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Current Results of Our Research

These pages, marked with GREEN headings, are published for comment and criticism. These are not our final findings; some of these opinions will probably change.   LOG OF UPDATES 

CRN Research: Overview of Current Findings   

bulletTimeline for Molecular Manufacturing   
bulletProducts of Molecular Manufacturing
bulletBenefits of Molecular Manufacturing
bulletDangers of Molecular Manufacturing  
bulletNo Simple Solutions
bulletAdministration Options
bulletThe Need for Early Development
bulletThe Need for International Development
bulletThirty Essential Nanotechnology Studies
bulletStudy #12     YOU ARE HERE

Thirty Essential Nanotechnology Studies - #12

Overview of all studies: Because of the largely unexpected transformational power of molecular manufacturing, it is urgent to understand the issues raised. To date, there has not been anything approaching an adequate study of these issues. CRN's recommended series of thirty essential studies is organized into five sections, covering fundamental theory, possible technological capabilities, bootstrapping potential, product capabilities, and policy questions. Several preliminary conclusions are stated, and because our understanding points to a crisis, a parallel process of conducting the studies is urged. 

CRN is actively looking for researchers interested in performing or assisting with this work. Please contact CRN Research Director Chris Phoenix if you would like more information or if you have comments on the proposed studies.

Study #12 How could an effective development program be structured?
  We need to understand the factors that will affect the success of a targeted or crash program.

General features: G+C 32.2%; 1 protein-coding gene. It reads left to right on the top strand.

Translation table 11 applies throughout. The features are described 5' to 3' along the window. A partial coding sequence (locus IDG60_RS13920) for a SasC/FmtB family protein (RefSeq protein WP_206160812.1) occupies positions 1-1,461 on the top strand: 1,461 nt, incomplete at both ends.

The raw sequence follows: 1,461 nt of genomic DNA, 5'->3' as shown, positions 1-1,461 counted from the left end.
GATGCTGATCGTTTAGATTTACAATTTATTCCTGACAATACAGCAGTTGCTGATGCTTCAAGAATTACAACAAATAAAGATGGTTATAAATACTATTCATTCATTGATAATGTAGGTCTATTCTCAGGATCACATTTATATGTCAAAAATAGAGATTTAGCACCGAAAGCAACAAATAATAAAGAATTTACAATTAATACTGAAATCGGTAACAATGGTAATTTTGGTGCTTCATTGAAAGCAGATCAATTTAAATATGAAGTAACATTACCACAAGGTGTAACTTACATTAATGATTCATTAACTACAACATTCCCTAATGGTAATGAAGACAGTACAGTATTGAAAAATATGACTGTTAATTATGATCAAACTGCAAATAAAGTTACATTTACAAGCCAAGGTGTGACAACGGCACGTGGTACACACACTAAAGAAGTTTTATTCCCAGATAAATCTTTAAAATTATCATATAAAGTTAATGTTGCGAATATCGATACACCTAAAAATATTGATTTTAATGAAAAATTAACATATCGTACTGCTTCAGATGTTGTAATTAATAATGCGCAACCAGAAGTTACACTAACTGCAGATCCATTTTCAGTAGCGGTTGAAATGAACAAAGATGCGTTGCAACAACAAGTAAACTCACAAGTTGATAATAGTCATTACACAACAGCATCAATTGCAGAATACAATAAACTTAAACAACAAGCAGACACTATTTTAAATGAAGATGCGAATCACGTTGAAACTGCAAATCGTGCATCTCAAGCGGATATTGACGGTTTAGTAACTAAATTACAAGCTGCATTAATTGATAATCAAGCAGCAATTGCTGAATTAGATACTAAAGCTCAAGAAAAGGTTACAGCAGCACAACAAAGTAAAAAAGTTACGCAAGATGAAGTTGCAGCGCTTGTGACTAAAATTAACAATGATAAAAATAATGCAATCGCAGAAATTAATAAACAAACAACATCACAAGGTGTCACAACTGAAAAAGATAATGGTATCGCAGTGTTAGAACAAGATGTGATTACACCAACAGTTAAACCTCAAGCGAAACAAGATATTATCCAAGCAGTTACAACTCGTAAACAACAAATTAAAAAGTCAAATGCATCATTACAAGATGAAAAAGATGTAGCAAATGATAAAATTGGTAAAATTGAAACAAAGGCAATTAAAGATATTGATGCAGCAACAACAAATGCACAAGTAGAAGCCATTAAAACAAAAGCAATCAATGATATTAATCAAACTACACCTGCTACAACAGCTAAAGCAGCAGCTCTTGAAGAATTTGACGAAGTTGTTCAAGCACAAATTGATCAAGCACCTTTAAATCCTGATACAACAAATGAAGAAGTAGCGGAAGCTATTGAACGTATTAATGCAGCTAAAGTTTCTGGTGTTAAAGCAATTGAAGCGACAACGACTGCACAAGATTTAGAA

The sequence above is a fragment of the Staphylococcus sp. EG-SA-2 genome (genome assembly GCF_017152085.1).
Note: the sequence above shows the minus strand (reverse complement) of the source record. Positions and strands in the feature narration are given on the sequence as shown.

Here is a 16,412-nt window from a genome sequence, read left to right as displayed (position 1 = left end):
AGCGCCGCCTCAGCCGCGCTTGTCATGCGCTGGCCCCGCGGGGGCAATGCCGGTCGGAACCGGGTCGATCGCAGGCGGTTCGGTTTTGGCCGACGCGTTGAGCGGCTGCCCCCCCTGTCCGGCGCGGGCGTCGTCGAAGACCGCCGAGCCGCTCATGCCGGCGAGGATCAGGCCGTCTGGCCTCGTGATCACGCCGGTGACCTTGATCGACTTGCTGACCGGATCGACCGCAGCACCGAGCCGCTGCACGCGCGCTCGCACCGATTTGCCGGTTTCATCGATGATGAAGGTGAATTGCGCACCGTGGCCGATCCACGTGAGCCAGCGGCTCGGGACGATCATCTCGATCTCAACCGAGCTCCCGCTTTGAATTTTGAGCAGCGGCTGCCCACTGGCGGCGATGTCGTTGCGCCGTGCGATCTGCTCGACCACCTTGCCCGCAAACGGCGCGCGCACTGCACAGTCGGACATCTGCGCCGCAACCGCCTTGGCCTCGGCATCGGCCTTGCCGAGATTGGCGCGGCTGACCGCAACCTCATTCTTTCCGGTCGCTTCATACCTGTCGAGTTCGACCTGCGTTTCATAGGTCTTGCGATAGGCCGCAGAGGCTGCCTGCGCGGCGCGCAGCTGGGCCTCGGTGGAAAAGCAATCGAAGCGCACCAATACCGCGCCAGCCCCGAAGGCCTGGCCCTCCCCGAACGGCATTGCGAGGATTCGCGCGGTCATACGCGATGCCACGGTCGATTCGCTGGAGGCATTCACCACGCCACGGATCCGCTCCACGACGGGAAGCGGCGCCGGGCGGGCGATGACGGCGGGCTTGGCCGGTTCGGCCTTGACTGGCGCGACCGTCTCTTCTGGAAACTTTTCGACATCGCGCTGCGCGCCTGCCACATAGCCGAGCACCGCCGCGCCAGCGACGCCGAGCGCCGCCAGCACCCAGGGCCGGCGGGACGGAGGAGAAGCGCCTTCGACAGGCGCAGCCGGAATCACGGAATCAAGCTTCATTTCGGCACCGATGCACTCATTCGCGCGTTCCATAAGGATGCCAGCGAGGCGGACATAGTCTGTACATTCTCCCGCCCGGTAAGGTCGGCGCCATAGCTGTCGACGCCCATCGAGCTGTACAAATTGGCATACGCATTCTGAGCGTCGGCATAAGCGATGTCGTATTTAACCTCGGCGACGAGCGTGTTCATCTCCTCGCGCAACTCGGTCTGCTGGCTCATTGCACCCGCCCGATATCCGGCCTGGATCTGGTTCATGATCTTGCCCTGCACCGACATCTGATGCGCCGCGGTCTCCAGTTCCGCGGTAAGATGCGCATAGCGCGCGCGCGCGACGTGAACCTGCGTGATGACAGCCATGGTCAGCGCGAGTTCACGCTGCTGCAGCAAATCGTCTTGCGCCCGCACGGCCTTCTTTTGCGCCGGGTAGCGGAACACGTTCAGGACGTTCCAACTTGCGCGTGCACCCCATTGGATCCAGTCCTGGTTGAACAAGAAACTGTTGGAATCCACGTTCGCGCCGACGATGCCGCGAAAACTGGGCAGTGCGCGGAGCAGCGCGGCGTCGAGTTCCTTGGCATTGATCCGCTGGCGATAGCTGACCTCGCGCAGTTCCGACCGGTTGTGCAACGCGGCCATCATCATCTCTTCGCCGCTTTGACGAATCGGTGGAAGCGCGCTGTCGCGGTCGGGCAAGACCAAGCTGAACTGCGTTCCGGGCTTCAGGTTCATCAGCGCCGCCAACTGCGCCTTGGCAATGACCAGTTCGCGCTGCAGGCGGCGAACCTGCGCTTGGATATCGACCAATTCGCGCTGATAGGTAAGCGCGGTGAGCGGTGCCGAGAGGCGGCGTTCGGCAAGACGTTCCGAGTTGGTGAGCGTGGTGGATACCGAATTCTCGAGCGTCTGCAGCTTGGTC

Subquestion How can the scientists and engineers be engaged in the project?
Preliminary answer A lesson from the computer industry may be relevant here: Hire people who are too young to know what's impossible. Once feasibility is established (or assumed, for a crash project), skeptical scientists should not be put in charge of research. In fact, the people in charge should probably be engineers, not scientists.
Subquestion How could it be funded?
Preliminary answer An incremental project, funded by spinoff developments and near-term goals, would take too long. A crash project will probably be funded by a military budget or by politics of national pride. Since the biggest results will come at the end, funding will have to be based on long-term thinking. This may be hard to do in either U.S. business or political systems, but might be more achievable in other systems including U.S. military and non-American top-down planning systems.
Subquestion How could bureaucratic friction be minimized?
Preliminary answer As with funding, a minimum of interference from outside once the project is started will be a big help. Organizational design and culture will be important to minimize internal politics. Trust in team leaders will be crucial to minimize the need for detailed oversight.
Subquestion How could innovation be maximized?
Preliminary answer Don't let the most cautious/skeptical people control the funding. Make sure that the goal is to weed out approaches that can't work rather than to fund only projects that are sure to work.
Subquestion How can the shortest path be rapidly invented and identified?
Preliminary answer A contest would be a good way to generate lots of suggestions. If a short path is not obvious, then investigate in parallel with a goal of rapidly establishing feasibility of each path.
Subquestion How should the overall project be structured?
Preliminary answer This depends on how much of a hurry you're in, and how early a development pathway can be identified. If you're in a big hurry, start work in parallel on CAD software, mechanosynthesis, nanomachine design, and nanofactory design.
Subquestion Under what (corporate or governmental) cultures could an effective program take place?